Adam Schiff says “collusion” and “conspiracy” are the same thing. Apparently the law says different. “Conspiracy” is “secret co-operation” of two more parties to commit a crime. So, to prove a “conspiracy,” prosecutor Robert Mueller will need to show that the Trump campaign received something of “value” from the Russians. Those things of value might have included covertly-supplied (i.e. “laundered”) campaign contributions. The “conspiracy” element also could include things like co-ordination of the release of the hacked Democratic National Committee (DNC) e-mails or guiding the Russian social media campaign.
Beyond that, Mueller probably is trying to discover if an understanding existed in which the Russians helped candidate Donald Trump in return for a promise to pursue a policy more friendly to Russia by President if Donald Trump. One key question appears to be whether anyone in the Trump campaign engaged in “intentional solicitation” for help or co-operation.
In July 2016, Trump publicly urged the Russians to “find” the 30,000 e-mails that Hillary Clinton had deleted from her personal e-mail server. It seems clear from the story of George Papadopolous and from accounts of the June 2016 meeting between Russians and leaders of the Trump campaign (Donald Trump, Jr., Jared Kushner, Paul Manafort) that the Russians had claimed that they had “dirt” on Hillary Clinton. In August 2016, Roger Stone, a Trump adviser, told someone that he had met with Julian Assange, of Wikileaks. He predicted that DNC official John Podesta soon would be in for a hard time. Is having knowledge of something the same as participating in a conspiracy?
Michael Flynn, briefly Trump’s national security adviser, discussed economic sanctions with Russian ambassador Sergei Kislyak, then lied about the discussions to Vice-President Pence. Michael Cohen, one of Trump’s personal attorneys and commonly described as a “fixer,” is alleged to have lied about a visit to Prague to confer with Russians. Did he lie under oath or only to journalists?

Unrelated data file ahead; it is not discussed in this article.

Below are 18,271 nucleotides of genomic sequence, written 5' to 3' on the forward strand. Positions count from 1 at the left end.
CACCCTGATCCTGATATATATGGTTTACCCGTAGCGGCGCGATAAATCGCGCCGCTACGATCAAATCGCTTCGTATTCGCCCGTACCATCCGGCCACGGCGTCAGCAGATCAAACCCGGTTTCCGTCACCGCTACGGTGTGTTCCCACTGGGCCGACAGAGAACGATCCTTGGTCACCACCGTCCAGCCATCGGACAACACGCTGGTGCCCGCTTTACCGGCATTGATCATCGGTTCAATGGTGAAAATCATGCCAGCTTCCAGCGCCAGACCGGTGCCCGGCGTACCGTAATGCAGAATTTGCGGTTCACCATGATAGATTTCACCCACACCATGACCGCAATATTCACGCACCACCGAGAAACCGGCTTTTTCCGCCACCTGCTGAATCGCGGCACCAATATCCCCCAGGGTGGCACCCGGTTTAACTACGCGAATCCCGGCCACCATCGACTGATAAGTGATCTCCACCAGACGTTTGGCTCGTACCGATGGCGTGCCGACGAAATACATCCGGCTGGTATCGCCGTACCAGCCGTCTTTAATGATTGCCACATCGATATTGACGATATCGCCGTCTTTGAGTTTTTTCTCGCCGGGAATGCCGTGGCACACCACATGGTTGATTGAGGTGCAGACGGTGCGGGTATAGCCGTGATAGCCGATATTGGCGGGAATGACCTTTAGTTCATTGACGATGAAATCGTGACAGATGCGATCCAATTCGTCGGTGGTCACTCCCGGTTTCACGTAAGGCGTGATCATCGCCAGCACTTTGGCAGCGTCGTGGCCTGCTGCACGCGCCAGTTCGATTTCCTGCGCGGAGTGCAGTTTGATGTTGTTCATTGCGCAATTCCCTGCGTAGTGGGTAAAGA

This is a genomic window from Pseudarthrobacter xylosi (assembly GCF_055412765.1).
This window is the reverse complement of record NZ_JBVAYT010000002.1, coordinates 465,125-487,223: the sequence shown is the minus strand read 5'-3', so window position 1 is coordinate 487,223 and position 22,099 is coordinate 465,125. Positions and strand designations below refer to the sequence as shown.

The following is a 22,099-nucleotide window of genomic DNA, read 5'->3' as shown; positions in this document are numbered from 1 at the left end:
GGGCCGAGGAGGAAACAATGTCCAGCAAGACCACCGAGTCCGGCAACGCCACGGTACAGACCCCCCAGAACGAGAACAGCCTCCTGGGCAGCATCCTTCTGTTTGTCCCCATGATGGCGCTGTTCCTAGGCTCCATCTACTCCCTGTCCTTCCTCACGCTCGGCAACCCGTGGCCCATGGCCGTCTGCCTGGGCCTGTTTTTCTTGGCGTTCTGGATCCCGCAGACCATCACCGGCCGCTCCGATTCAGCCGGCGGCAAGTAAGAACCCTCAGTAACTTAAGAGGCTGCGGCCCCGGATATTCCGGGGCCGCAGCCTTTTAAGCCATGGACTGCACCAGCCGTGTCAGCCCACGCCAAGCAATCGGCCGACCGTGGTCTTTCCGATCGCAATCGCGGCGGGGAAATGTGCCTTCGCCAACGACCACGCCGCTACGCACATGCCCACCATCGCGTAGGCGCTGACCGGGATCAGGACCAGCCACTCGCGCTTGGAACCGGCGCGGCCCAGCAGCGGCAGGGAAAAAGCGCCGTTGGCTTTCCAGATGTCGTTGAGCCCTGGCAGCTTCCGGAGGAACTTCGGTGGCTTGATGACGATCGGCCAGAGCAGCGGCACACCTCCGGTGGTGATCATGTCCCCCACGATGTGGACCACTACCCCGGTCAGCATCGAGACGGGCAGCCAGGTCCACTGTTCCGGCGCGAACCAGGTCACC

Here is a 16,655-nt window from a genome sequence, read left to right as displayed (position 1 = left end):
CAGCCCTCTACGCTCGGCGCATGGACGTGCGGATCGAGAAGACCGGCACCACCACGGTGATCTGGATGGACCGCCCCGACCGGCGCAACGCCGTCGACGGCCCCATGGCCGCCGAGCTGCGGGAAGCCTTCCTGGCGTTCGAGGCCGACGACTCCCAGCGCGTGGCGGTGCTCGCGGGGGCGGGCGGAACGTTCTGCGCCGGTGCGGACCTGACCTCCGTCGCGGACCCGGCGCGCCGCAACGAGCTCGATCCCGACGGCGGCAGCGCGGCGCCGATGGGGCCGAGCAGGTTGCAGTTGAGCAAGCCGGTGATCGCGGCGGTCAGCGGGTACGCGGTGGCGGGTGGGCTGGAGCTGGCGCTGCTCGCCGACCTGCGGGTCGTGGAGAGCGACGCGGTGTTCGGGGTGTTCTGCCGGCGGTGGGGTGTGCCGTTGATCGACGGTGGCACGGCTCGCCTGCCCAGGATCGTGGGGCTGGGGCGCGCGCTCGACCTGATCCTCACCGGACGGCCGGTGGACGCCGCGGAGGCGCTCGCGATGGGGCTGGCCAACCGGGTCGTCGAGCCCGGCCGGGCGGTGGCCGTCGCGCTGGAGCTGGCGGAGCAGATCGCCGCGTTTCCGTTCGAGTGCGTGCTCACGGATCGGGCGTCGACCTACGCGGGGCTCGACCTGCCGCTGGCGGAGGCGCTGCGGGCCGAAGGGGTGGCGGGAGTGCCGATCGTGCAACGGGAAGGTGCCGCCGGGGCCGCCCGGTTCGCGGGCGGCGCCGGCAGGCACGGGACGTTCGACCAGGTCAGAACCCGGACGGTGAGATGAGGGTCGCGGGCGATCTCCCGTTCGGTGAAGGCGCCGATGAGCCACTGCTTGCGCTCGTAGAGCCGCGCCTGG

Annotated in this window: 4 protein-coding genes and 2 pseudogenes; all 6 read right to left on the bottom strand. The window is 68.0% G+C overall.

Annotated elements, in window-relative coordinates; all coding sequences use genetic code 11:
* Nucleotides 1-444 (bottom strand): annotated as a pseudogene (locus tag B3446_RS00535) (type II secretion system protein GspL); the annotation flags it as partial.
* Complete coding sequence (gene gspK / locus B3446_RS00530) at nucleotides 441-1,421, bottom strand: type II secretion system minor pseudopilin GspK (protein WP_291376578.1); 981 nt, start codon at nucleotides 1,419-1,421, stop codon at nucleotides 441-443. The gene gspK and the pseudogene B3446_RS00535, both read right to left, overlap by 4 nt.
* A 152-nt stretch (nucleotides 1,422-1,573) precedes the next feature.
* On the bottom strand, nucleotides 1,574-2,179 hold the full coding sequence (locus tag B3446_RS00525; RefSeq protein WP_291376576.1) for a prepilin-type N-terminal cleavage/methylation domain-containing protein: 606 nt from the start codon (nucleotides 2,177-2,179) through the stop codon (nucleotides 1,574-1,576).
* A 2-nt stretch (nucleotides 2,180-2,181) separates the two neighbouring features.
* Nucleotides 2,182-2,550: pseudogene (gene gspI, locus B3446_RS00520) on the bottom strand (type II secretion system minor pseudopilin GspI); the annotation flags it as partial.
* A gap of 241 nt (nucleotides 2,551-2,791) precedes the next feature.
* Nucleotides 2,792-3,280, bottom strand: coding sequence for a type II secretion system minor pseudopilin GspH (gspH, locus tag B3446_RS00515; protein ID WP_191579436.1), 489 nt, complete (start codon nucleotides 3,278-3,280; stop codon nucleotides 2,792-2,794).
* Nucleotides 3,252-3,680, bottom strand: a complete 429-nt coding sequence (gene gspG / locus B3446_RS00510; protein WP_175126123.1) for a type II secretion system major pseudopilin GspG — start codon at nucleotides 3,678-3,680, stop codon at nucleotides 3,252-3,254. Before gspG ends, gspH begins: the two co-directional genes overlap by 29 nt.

It has been reported that Deputy Attorney General Rod Rosenstein told Trump in late April 2018 that he is a target neither of the Mueller investigation nor of the Michael Cohen investigation. Mueller has been at this for quite a while. He has indicted George Papodopolous, Paul Manafort, Rick Gates, and Michael Flynn, while Michael Cohen has had his home and offices searched. Is it really possible that he has found no proof of a crime by the president? Found no one who will “flip” on the president? Found nothing worth knowing from anyone who is willing to “flip” under the pressure of transgressions unrelated to the campaign? Or is he just biding his time?
Liberals countered by arguing that “the opera ain’t over till the fat lady sings”: Trump could still become a target at any moment. Many of their hopes seem to rest on a charge of obstruction of justice related to the firing of FBI Director James Comey. Comey’s evident loathing of the President he was charged to investigate and a failure by Mueller to discover proof of a “conspiracy” could under-cut the validity of an obstruction charge. In the court of public opinion, if not in the law courts.
 It seems apparent that the “Steele dossier” came from the Russian intelligence service with the intention of helping Hillary Clinton. So why isn’t the Clinton campaign also under investigation?
 “The collusion question,” The Week, 4 May 2018, p. 11.
 Clearly they did have some embarrassing materials. These were released through Wikileaks in August 2016. Did they have more and “even better” stuff that they held back to use as leverage if Clinton managed to win?
 “Giuliani seeks end to Russia probe,” The Week, 4 May 2018, p. 5.